classic episode
the l word: "pilot"

1.01 / Original air date 18 January, 2004

Written by: Ilene Chaiken

Directed by: Rose Troche

Is The L Word the answer to all our entertainment prayers? Well yes, and no. At least, it isn't for everyone. It isn't even for all lesbians.

When will people learn that no single program is going to satisfy all the wants, needs and desires of all lesbian women? What were people expecting, the lesbian messiah? We should be proud of the fact that as a community we are a diverse, intelligent and demanding audience. Why should we expect one show to please us all? We should demand many different shows that combined might please us all!

I picked up a lesbian magazine that predicted doom and gloom for the show, citing the fact that "no one they knew liked the show". That's funny, because all the lesbians I know are pretty much addicted to it, even as something they love to hate. Within days of the broadcast of the pilot I went on the Internet and found at least ten websites, five message boards and three mailing lists, all a testimony to the dedicated fans of this show, after ONE episode! On download sites episodes of The L Word are sometimes three or four times more popular than the current week's episode of CSI.

Lesbians, and I presume other audiences, are flocking to the show in ways the Nielsen ratings don't have a hope of measuring. But you know, if you don't like it, that's OK too.

The L Word is Showtime's drama about the life and loves of a group of lesbians living in LA. The shows deals with everything from coming out to the trials of long-term love and impending motherhood. There's Bette and Tina, the "couple" who are trying to get pregnant while staving off the effects of lesbian bed death. There's Alice, the quirky journalist who is bisexual and proud of it. There's Shane, the local lesbian lothario (just rolls off the tongue, don't it?) who decries relationships and who provokes Bette to comment "Does anyone else notice that every time Shane walks in the room someone leaves crying?"

Dana, the pro tennis player who has coming-out and self esteem issues, is in love with the very cute sous-chef at her country club. But is the object of her afffection even gay? There's also sexy Marina the café owner who is trying to tempt newcomer Jenny away from her sweet-as-apple-pie boyfriend Tim, with various degrees of success. It's a strong cast delivering reasonably strong performances and a premise with loads of potential.

Lets talk negatives though, or shall we say, areas of possible improvement? Phrases like "bush confidence" and "nipple confidence" drop regularly from their lips. I mean, who says stuff like that? In true soap opera style all the women are successful, gorgeous, literate, feminine, sex-obsessed and self-centred. That doesn't describe me, or any person I know. No one is ALL those things. There is character variation of a kind, but we're not exactly seeing the full spectrum of the lesbian rainbow here. (But hey, in their defence, if there was ever a group of lesbians like this they would probably live in LA.) There are no butch tomboys here, and no plus-sized women to be seen.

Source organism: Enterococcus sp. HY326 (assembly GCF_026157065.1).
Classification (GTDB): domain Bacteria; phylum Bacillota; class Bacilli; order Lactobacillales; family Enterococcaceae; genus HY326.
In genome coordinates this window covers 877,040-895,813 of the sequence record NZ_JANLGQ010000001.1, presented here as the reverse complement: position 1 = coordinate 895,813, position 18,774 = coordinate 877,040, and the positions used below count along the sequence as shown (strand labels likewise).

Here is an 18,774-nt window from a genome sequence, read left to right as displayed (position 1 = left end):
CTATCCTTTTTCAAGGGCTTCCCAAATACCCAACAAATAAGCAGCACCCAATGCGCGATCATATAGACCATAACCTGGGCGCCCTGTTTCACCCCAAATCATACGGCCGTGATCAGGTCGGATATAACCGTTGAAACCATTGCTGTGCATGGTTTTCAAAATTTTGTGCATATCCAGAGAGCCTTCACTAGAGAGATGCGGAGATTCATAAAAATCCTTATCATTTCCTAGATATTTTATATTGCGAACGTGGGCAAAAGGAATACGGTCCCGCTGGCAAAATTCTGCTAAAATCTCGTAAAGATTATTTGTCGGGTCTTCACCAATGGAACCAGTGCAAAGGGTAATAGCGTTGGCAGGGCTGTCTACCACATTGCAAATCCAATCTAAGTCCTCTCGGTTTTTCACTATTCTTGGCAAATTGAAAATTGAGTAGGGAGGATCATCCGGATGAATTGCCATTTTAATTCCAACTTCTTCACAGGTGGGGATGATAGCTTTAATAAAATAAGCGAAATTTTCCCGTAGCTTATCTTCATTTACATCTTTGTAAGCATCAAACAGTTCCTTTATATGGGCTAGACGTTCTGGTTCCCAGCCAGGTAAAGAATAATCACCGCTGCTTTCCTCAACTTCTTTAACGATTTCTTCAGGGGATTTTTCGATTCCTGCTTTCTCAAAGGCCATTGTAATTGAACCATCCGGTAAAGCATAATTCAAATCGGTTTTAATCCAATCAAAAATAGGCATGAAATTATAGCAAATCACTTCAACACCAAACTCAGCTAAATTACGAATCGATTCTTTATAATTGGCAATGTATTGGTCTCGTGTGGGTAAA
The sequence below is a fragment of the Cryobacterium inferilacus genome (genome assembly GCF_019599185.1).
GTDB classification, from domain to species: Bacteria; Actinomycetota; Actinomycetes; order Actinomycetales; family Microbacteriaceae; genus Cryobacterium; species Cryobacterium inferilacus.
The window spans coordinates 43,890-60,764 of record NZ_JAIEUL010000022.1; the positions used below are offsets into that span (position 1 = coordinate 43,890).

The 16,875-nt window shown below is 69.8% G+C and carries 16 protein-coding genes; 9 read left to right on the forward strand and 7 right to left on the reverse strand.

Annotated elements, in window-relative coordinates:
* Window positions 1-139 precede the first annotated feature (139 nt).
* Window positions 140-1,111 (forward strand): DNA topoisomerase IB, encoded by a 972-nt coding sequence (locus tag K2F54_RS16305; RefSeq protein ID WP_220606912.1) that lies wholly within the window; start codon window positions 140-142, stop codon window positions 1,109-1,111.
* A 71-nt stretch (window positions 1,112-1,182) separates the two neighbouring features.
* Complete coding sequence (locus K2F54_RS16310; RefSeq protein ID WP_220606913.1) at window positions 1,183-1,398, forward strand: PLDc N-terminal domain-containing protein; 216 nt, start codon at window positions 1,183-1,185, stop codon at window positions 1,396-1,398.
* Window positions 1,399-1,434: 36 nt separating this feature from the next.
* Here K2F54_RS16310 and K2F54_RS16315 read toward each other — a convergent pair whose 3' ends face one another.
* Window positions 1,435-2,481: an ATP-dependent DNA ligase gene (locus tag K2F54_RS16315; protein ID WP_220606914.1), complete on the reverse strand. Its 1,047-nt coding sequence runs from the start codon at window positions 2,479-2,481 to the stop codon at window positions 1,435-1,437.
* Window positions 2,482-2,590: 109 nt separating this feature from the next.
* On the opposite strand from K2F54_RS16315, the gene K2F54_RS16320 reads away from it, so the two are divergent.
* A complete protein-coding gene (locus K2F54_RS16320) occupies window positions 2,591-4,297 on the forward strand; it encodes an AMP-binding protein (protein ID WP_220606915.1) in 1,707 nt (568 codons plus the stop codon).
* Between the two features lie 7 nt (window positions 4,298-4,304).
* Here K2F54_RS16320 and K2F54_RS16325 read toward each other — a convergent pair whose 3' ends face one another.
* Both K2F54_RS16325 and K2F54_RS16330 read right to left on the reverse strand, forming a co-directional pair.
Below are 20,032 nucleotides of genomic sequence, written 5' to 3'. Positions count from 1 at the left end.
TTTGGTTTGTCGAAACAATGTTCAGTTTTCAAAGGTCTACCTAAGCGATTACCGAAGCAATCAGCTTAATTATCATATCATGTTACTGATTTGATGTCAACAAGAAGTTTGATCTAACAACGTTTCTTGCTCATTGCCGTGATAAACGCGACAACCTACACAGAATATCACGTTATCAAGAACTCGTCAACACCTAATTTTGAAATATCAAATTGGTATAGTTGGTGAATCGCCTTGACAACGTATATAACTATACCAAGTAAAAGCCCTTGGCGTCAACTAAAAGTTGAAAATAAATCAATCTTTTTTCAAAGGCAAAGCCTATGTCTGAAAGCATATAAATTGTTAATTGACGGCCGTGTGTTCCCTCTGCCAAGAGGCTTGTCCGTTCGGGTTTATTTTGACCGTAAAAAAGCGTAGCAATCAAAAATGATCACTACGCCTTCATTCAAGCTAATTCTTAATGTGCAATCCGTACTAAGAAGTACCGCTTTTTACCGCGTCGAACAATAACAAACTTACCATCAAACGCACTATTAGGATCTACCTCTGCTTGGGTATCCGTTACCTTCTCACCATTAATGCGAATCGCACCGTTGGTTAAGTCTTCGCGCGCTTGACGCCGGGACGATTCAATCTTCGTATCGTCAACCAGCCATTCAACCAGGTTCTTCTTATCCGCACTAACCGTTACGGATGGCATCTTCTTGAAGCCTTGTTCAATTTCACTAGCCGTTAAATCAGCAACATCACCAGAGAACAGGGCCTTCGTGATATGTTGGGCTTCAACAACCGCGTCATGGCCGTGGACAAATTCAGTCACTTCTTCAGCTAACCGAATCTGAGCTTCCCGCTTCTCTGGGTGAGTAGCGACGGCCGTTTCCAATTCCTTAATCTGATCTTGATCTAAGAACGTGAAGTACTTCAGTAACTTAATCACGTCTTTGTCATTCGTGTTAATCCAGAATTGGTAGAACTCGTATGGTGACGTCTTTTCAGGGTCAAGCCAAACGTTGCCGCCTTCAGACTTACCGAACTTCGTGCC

OK, so all that is true. When Rose Troché and Guin Turner released Go Fish more than 10 years ago there was an outcry. Lesbians everywhere complained about there being no femininity in sight, that the film was cast with a bunch of ugly, butch or butch-wannabe feminists with an agenda to flog and no relation to what lesbians were like in real life. Well, what I say now is, neither the lipstick lesbians of The L Word nor the ghetto dykes of Go Fish look anything particularly like me and my group of friends, but they do have one thing in common with me: they're women who sleep with women. So I'll give any representation of women loving women a chance, because I'm proud of the diversity of our community. Let's judge the material on merit, not on make-up.

We've already mentioned the "bush confidence" clanger. On top of that, in what was otherwise a really promising premiere, the pilot contained at least one scene that made me want to leave the room in disgust. Bette andTina's "threesome" adventure, while admittedly sexy in some ways, was one of the most idiotic, irresponsible and thoroughly badly written scenes I've ever seen. Did I mention before that these women are all intelligent? Let me rephrase. Mostly intelligent, except when in this day and age they take a complete stranger home for unprotected sex to make a BABY! In one scene they almost unravelled the good work of the entire show.

So, what we have is a mostly good pilot, with mostly great ideas, mostly good (and non-selfconscious!) performances, but with a few lessons to learn about social responsibility. Hey, it's only the pilot, it can only get better from here. Like it or hate it, no one can deny that the mere existence of this show is an incredible milestone in television history.

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Last updated: 20 March 2008